We jump a head a few lines.

9. But it was not before Saul had taken part in the composition of a pesher on the prophet Habakkuk, a work that survived and has come to us in the Dead Sea Scrolls.

Here, we find that Paul was not just at Qumran according to Thiering, but he also took part in composing the pesher of Habakkuk.[3] This assertion of Thiering is important in the framework of here thesis - however, does it stand up to scrutiny?

At the peripheral level, it is improbable that a man (whom by using Thiering's date was in their teens/early twenties at the time of composition) would be that "to whom God made known all mysteries of the words of His servants the prophets" (1QpHab 7:4-5; Vermes) and charged as the inspired interpreter of a couple of hundred year old community. One would also be left wondering why Paul would identify himself as a Pharisee (Acts 23:6; Philippians 3:5) while showing such contempt and distaste for the Pharisees in the pesher branding them defilers of the temple, seekers of smooth things, etc.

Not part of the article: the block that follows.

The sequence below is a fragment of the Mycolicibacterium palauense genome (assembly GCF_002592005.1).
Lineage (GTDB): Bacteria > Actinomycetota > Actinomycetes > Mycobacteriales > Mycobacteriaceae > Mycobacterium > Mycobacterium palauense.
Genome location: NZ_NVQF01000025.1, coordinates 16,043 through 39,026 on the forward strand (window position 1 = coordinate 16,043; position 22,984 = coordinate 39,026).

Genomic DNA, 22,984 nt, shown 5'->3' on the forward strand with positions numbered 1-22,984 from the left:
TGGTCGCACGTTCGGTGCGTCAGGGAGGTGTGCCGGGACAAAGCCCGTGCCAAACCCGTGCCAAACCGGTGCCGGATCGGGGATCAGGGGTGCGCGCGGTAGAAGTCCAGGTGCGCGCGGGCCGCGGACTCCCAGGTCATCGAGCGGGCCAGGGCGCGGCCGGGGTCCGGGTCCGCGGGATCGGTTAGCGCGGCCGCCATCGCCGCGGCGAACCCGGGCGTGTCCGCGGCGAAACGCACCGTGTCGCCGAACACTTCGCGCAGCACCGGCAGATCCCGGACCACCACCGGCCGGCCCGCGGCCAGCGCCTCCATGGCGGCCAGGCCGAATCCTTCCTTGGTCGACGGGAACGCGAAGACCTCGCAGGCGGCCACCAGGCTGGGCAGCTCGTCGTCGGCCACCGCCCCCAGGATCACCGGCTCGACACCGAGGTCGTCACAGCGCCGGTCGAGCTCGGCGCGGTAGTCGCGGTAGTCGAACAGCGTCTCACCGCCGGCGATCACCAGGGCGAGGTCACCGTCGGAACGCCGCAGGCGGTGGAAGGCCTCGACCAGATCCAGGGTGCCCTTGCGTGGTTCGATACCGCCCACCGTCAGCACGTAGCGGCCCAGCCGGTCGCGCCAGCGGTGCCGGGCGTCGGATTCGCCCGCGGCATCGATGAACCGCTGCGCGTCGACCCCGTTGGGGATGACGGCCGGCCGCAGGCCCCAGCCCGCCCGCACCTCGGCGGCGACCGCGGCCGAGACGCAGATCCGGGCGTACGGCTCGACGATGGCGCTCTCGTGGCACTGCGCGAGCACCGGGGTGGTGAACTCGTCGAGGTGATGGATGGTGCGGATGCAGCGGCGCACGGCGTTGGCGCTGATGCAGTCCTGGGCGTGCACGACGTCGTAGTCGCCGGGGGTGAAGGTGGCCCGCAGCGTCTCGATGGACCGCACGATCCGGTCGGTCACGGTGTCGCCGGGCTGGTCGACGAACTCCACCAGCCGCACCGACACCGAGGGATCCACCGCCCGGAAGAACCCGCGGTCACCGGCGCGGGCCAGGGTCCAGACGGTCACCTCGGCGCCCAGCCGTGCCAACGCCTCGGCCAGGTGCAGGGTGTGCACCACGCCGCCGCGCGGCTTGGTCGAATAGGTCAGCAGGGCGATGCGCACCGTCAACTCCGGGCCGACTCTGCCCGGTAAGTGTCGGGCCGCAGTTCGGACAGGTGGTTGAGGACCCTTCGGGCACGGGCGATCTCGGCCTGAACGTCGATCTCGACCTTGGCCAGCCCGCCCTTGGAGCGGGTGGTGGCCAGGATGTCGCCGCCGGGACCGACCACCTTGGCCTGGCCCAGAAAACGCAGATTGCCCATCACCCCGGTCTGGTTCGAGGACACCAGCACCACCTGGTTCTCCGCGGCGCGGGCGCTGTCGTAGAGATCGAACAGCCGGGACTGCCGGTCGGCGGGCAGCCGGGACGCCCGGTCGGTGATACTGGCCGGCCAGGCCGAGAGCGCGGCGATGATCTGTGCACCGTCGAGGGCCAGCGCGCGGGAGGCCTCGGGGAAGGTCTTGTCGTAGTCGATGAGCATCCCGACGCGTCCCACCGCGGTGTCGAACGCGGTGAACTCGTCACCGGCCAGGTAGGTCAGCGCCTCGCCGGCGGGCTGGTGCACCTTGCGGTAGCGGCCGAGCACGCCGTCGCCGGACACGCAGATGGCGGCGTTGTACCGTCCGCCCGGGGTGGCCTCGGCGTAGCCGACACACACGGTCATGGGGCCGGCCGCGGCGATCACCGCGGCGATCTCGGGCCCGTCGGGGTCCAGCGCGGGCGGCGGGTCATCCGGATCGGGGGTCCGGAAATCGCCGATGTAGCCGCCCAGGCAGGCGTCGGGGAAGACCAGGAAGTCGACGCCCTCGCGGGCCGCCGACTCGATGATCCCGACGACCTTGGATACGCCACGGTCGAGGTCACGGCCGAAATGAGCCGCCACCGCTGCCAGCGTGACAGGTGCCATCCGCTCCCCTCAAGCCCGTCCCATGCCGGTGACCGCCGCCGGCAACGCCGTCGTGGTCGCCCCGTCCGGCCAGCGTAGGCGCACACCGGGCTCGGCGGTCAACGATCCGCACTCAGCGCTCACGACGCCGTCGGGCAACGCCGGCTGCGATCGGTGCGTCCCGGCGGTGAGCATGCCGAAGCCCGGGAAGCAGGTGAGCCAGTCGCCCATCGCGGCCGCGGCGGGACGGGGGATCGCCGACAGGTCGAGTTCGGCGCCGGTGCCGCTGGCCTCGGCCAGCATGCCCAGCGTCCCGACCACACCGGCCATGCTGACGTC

However, and more importantly, is the dating of the text 1QpHab that Thiering claims that Paul had a hand in composing. If we turn to the palaeographical findings as well as the AMS/C14 dating of the scrolls - there is no evidence to suggest a date as late as that which Thiering places the text.

If we turn to Geza Vermes in The Complete Dead Sea Scrolls in English:

[T]he Habakkuk Commentary, chief source of the history of the Qumran sect, is definitely put in the pre-Christian era between 120 and 5 BCE. (p.13)

The palaeographical dating of the manuscript (30-1 BCE) has been confirmed by radiocarbon tests (120-5 BCE...) (p.509)

Timothy H. Lim in Pesharim (2002) explains the results of an Accelerator Mass Spectrometry (AMS) test that took place in Arizona: